Thirdly, and most importantly, if we are to sacrifice, it has to be in the service of making a better society. It is simply not good enough to return to a status quo which was already in crisis: we must seize the opportunity to build a better Britain – not just recovery, but renewal.

The government should start planning now for the major public investment needed to support our economic renewal. But that investment must serve a better purpose than it did after 2008. For a start, it should be used to end the infrastructure and spending gap which has long favoured already affluent areas over places like South Yorkshire. Now more than ever the government must follow through its rhetoric about ‘levelling up’.

It should be used to improve the public transport so many working people rely on. It should boost skills training and help students most affected by school closures. Above all, it should be used for an ambitious Green New Deal to transform our economy and create well-paid jobs. Climate change is unequivocally a greater threat than COVID: this is quite likely the last, best chance for the UK to take a lead in addressing it.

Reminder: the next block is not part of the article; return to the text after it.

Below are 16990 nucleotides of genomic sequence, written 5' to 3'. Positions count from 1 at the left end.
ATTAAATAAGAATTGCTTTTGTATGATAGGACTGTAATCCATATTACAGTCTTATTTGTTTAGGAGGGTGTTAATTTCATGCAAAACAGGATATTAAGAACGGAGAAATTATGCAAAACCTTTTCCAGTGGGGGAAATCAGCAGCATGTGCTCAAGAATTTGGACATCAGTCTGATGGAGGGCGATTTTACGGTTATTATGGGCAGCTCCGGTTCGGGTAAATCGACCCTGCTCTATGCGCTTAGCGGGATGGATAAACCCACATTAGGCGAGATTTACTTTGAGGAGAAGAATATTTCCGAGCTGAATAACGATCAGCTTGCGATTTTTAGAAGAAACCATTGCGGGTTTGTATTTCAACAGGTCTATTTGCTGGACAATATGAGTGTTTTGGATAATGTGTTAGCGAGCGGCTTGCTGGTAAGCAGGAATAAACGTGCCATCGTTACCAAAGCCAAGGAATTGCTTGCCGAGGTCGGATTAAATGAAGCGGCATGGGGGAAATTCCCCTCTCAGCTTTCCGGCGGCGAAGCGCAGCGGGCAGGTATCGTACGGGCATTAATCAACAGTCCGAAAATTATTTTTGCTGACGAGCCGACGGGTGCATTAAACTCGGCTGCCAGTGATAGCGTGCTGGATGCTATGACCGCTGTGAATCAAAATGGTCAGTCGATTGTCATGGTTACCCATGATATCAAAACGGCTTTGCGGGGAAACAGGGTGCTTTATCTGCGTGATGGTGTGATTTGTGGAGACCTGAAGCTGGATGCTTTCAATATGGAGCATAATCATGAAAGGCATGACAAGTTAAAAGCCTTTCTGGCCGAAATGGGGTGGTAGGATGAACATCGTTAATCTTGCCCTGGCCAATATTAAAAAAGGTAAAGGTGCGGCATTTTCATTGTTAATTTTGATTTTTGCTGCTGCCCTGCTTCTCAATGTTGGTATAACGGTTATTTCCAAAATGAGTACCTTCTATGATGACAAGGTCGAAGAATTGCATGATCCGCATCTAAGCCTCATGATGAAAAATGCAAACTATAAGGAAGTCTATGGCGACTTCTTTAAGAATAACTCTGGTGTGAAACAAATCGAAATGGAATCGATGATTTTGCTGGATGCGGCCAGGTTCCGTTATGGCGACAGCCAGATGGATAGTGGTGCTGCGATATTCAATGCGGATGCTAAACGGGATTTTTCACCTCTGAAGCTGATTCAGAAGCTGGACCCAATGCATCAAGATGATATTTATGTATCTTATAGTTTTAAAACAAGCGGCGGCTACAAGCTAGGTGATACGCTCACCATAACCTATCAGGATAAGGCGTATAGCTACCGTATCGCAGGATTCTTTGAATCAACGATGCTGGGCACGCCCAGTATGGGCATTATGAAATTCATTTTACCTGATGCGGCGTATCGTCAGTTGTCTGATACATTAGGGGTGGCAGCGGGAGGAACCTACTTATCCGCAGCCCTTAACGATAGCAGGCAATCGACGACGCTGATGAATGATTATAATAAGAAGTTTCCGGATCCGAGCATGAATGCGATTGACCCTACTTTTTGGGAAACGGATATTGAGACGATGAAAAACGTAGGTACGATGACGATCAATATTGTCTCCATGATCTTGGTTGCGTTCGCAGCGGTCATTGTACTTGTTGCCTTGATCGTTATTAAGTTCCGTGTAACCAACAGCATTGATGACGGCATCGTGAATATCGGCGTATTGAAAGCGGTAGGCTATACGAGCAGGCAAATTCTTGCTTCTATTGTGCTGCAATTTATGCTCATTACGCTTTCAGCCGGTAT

We must not forget the faults this crisis has illuminated so harshly

Here in South Yorkshire, it is not hard to find shovel-ready projects. We could start by fixing our decrepit railways, and transforming our infrastructure for active travel. We could expand our world class Advance Manufacturing Research Centre. And we urgently need major investment in flood prevention: much of South Yorkshire was underwater six months ago. Every part of the country – but especially the most deprived – will have a long list of this kind. 

And beyond this, we must not forget the faults this crisis has illuminated so harshly. We must fund the NHS better. We must make our welfare system more dignified and humane. We must protect the rights of ordinary workers. And we must bury the idea that society cannot actively change itself for the better.  

If the response to COVID is in our hands, that cuts both ways. We can react as we did to the shocks of the past, and deepen our divisions, squander the potential of our economy, and watch the planet burn ever warmer. But if we demand that this great public mobilisation be truly for the public good, then we could still make coronavirus a turning point for the better, not the worse.

Dan Jarvis is Labour MP for Barnsley Central and mayor of the Sheffield City Region.